Hammond, an Inuit woman who was educated in Montreal before returning to Greenland and working in tourism, told the online edition of the weekly newspaper Sermitsiaq “Too much secrecy surrounding mining projects and problems in the fishery sector, as well as a lack of construction outside Nuuk (the capital), determined the outcome”. There had been a lot of concern about proposals being discussed for a company to bring 2,000 Chinese workers to the island, with a population of just 57,000, to set up a mining venture. China is becoming increasingly interested in Greenland and the Arctic as a whole, both because of its rich mineral resources and the opening of faster shipping routes between Asia and Europe and North America.

It remains to be seen to what extent protecting the environment will have priority over economic considerations as Greenland develops further.

The Arctic Council will be meeting in Kiruna, Sweden in May, the last meeting before Canada takes over the chair. China’s application for observer status will be on the agenda. Hammond says she could support the application but would take a more critical look at Chinese investments.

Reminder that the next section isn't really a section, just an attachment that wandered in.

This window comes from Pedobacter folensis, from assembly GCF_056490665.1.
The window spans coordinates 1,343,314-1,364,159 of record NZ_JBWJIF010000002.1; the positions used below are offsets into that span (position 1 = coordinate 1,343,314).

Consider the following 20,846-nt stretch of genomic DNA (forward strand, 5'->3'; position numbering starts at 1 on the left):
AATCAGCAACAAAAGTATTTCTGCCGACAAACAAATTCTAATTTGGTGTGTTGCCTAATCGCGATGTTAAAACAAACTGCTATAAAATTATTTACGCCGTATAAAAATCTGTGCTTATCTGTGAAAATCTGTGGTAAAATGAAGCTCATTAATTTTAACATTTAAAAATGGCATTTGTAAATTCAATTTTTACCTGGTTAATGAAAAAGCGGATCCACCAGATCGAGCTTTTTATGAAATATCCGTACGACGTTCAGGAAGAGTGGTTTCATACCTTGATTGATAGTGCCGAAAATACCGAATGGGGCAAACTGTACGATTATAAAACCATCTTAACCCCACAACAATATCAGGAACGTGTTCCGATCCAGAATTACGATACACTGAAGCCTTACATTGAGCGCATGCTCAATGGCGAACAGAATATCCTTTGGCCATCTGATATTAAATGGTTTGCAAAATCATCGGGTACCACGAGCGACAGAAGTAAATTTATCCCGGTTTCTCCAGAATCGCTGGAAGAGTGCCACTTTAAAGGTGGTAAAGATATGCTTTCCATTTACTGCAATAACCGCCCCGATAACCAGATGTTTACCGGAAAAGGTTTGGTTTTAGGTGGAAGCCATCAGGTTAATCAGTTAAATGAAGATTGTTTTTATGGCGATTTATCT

Interesting times ahead. Watch this space. Related stories to catch up with:

Polar ice sheets melting faster than ever

Business opportunities boom in the Arctic

Sea levels rising faster than expected

China’s Arctic ambitions spark concern

Scientists raise Greenland climate threat

Climate change visible on Greenland

Greenland, Ice Island in Pictures


March 14, 2013 | 11:33 am



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Green energy revolution in the Gulf?